Issue ID: 11
Memory and Complicity
Migrations of Holocaust Remembrance
Emissaries from the Holy Land
The Sephardic Diaspora and the Practice of Pan-Judaism in the Eighteenth Century
Being a Fascist Jew in Autumn 1938: Self-portrayals from the “Discrimination” Requests Addressed to the Regime
This article investigates how Fascists qualified as belonging to the “Jewish race” reacted to the proclamation of the “Laws for the Defence of the Race” and, in particular, how they tried to take advantage of the special legal treatment called “discrimination”, that allowed them to avoid some of the effects of the anti-Semitic legislation. In fact, together with its persecutory measures, the Royal Decree of November 17, 1938, granted some slight dispensations to “Jewish” Italian citizens who could prove to have special merits in the military, political or economic spheres. Drawing on a sample of Milanese Jews’ personal dossiers submitted to the General Directorate for Demography and Race in 1938-1939, this article analyses the self-portrayals strategically devised by those who declared themselves Fascists, in order to illustrate the ‘good Fascist’ reference profiles they crafted and, indirectly, the varying conceptions of Fascism and Nation which had been at the basis of their closeness to the regime.
From the Arab Other to the Israeli Self
Palestinian Culture in the Making of Israeli National Identity
In this article I examine the presence and influence among Italian Jews of Max Nordau’s image of the “muscle Jew” and more broadly of a virile imaginary, intertwined with Zionist and Italian nationalist ideas. I first document the relevance of an early phase of Italian muscular Judaism at the beginning of the twentieth century, at the time of the rise of Zionism in Italy. I then study the development, in the 1920s and 1930s, of a virile imagery among the two trends of Italian revisionist Zionism and of what we may call Italian Jewish Fascism. I end by asking whether there were not inherent contradictions, or at least relevant tensions, in the ideal of the muscle Jew, between radical nationalism and Jewish forms of virility, as developed after the First world war and in connection with the rise and stabilization of Fascism.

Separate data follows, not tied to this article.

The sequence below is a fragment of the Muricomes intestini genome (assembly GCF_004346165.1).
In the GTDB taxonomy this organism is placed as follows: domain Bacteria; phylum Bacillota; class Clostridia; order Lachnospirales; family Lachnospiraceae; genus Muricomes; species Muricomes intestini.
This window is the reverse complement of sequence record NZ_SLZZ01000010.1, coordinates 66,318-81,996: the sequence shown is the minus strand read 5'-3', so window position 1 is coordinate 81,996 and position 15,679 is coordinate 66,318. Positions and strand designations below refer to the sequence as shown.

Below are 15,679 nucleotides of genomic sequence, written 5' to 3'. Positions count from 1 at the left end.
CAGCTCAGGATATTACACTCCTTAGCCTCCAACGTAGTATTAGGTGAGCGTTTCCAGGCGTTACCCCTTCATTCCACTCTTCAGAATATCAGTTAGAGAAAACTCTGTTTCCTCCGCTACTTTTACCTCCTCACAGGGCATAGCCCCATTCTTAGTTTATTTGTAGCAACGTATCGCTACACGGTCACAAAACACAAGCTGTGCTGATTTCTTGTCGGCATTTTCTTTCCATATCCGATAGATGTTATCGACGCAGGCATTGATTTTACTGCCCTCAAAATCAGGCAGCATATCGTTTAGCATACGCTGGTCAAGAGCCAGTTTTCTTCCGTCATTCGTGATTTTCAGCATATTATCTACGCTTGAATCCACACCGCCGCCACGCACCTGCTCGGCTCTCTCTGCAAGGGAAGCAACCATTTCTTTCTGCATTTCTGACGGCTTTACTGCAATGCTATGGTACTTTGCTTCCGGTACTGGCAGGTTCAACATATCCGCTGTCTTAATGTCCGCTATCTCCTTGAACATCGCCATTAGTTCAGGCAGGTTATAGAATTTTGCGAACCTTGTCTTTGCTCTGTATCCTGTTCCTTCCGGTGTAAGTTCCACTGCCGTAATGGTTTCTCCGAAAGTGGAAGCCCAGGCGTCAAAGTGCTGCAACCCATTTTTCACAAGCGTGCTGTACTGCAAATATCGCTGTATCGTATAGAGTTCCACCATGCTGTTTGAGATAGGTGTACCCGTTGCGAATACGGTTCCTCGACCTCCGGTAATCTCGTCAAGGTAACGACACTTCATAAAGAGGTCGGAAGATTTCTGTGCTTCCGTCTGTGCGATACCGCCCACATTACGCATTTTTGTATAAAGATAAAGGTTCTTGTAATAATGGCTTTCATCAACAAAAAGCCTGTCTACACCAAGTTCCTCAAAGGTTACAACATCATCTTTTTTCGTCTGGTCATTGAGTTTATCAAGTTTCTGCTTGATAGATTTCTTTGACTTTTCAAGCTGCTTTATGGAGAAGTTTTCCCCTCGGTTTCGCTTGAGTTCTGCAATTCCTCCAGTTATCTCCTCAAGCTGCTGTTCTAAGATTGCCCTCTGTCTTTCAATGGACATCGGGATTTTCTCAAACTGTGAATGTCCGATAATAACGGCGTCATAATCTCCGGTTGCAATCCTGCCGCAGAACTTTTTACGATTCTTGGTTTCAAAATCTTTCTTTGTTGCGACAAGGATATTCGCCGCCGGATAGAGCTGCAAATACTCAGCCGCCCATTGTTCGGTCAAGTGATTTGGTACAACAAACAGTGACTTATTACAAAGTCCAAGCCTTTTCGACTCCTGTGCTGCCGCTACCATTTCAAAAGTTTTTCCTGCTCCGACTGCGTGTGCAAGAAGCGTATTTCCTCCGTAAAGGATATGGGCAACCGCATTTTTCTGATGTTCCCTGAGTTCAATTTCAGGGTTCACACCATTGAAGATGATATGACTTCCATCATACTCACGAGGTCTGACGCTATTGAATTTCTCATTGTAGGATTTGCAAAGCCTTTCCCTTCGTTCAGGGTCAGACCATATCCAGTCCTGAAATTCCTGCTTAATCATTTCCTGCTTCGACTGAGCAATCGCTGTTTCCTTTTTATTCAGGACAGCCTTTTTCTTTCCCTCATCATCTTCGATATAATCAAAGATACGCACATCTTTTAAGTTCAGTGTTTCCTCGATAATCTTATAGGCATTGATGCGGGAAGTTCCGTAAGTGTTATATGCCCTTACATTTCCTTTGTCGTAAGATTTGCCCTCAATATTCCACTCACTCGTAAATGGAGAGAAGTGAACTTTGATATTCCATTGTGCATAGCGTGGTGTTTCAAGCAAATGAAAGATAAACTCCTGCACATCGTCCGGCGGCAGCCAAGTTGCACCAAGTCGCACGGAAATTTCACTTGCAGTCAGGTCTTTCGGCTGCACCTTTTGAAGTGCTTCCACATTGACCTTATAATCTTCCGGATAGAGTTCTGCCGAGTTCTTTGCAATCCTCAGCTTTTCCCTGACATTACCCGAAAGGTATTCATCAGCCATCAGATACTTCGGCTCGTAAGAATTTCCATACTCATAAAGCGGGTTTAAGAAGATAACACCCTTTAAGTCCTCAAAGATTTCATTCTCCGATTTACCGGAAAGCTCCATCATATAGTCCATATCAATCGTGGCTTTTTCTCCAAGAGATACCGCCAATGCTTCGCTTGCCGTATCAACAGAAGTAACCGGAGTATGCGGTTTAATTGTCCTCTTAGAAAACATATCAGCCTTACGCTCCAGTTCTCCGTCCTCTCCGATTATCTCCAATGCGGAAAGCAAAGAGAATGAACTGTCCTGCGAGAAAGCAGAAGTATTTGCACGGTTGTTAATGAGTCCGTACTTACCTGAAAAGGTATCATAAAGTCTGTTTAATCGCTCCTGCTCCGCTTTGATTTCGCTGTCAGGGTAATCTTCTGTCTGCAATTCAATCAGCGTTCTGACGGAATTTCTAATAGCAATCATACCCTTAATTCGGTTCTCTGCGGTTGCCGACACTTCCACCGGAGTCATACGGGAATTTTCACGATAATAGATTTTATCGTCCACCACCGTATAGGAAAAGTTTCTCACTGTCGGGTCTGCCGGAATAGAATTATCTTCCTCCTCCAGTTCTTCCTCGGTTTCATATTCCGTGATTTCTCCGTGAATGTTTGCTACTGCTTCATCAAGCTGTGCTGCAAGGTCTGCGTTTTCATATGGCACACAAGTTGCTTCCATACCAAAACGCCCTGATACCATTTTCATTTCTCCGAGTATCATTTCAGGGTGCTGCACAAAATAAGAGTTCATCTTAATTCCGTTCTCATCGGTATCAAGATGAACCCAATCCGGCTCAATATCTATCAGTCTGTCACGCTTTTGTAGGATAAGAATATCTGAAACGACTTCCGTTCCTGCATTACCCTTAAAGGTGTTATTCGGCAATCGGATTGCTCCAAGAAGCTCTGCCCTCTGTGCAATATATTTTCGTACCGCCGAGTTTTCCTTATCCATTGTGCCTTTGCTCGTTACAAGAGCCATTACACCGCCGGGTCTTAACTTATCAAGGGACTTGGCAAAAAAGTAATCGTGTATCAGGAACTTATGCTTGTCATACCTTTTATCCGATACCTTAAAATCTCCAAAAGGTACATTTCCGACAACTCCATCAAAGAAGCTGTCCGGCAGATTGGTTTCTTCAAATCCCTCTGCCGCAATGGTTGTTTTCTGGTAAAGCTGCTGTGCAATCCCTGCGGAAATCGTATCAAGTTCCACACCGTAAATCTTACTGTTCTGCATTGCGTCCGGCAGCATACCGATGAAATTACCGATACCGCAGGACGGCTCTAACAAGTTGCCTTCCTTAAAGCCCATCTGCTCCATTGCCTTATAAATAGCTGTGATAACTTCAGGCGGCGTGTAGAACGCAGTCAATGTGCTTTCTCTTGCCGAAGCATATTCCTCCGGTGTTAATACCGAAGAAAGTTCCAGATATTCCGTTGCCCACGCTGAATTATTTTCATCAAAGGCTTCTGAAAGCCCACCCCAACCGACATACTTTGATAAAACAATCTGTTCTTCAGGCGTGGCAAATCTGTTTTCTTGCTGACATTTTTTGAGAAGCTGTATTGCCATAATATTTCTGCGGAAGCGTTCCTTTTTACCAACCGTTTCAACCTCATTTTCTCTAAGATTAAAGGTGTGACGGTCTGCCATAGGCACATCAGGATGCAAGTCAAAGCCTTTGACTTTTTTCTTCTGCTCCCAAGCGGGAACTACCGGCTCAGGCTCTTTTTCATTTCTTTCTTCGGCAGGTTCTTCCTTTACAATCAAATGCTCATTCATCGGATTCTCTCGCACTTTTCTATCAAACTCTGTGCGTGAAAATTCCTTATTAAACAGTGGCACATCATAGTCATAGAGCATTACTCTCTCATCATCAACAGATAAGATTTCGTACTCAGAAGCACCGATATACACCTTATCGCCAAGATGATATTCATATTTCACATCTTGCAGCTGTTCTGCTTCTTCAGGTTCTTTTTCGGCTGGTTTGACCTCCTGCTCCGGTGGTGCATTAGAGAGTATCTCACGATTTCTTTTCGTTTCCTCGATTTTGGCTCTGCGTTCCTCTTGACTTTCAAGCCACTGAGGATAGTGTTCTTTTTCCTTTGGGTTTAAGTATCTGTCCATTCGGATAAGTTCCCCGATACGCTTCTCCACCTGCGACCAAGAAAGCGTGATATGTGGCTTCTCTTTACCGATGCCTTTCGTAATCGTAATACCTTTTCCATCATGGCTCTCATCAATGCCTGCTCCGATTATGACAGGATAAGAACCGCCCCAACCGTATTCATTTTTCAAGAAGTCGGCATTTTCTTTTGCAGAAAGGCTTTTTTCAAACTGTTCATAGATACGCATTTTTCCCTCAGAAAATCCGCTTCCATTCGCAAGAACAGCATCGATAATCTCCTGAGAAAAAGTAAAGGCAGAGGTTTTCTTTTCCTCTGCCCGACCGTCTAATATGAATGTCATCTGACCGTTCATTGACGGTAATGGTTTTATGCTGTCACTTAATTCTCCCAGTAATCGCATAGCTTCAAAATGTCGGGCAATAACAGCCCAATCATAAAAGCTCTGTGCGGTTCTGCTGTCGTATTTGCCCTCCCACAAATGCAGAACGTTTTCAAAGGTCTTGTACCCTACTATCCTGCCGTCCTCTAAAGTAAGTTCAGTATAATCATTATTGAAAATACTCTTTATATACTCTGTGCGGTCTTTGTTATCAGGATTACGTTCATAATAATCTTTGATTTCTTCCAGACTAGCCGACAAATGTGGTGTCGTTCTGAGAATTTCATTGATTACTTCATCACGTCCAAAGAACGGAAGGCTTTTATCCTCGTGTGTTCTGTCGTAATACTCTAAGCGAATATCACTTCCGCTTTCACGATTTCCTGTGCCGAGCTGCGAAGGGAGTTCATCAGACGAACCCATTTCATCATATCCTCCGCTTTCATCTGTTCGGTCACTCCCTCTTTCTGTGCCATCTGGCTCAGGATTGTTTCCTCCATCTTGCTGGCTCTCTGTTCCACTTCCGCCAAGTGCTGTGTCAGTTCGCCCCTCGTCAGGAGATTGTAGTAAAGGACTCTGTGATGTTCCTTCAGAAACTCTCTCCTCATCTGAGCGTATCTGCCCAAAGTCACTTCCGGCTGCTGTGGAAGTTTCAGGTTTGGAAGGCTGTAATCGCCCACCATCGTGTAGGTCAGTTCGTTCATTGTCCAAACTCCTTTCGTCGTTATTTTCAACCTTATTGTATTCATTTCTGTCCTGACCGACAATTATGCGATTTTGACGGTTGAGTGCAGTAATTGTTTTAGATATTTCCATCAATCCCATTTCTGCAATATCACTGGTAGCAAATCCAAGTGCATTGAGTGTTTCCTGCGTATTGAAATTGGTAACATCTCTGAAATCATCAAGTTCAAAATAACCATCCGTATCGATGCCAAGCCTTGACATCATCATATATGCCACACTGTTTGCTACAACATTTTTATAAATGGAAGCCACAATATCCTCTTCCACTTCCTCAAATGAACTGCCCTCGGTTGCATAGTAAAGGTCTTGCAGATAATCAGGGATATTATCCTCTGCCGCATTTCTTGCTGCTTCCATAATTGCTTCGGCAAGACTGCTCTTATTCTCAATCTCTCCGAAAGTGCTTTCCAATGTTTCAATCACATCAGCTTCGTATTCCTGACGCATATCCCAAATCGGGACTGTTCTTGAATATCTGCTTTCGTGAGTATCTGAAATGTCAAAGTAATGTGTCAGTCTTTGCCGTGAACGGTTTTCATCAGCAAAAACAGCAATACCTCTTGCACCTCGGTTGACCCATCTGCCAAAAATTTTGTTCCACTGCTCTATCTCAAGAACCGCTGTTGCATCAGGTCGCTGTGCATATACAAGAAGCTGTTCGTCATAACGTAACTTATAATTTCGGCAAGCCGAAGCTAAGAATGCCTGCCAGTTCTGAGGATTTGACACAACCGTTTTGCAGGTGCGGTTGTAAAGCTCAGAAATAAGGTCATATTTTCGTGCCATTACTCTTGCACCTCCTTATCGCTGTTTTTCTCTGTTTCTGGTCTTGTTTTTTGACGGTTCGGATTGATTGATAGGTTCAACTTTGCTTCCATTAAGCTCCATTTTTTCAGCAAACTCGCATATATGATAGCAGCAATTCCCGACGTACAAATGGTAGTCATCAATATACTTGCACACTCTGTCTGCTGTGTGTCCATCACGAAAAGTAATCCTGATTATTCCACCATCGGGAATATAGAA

Emilio Cecchi e la letteratura novecentesca a sfondo razziale
The present article links the empowerment, consolidation and radicalization of Italian Fascism between 1919 and 1938 to the personal trajectories of Fascist and Fascist-sympathizing Jews in Trieste. At the same time, it aims to illustrate the relevance of Trieste as a testing ground for Fascist racism since the 1920ies. Trieste’s ambivalence as a multiethnic city as well as a racist laboratory created a form of “border-Fascism” where a distinctive Anti-Slavism anticipated contents and methods of Italy’s 1938 anti-Semitic laws. Becoming part of Italy only in 1919/20, the city’s geographical and cultural isolation from the “motherland” created a special political environment that Mussolini described as exemplarily for his – at the time – still nascent movement. For this article five Jews from different social and cultural milieus in Trieste have been selected, they are: Pietro Jacchia, the founder of the Fascist movement in Trieste (1919), Enrico Paolo Salem, the city’s Podestà (1933-1938), Achille Levi-Bianchini (1937-1938) and Marco de Parente (1938-1939), two presidents of the local Jewish Community and, finally, Italo Zolli, Trieste´s Chief Rabbi (1919-1940). These figures reflect both interconnections and conflicts between Triestine Judaism and the development of Fascism on a national scale.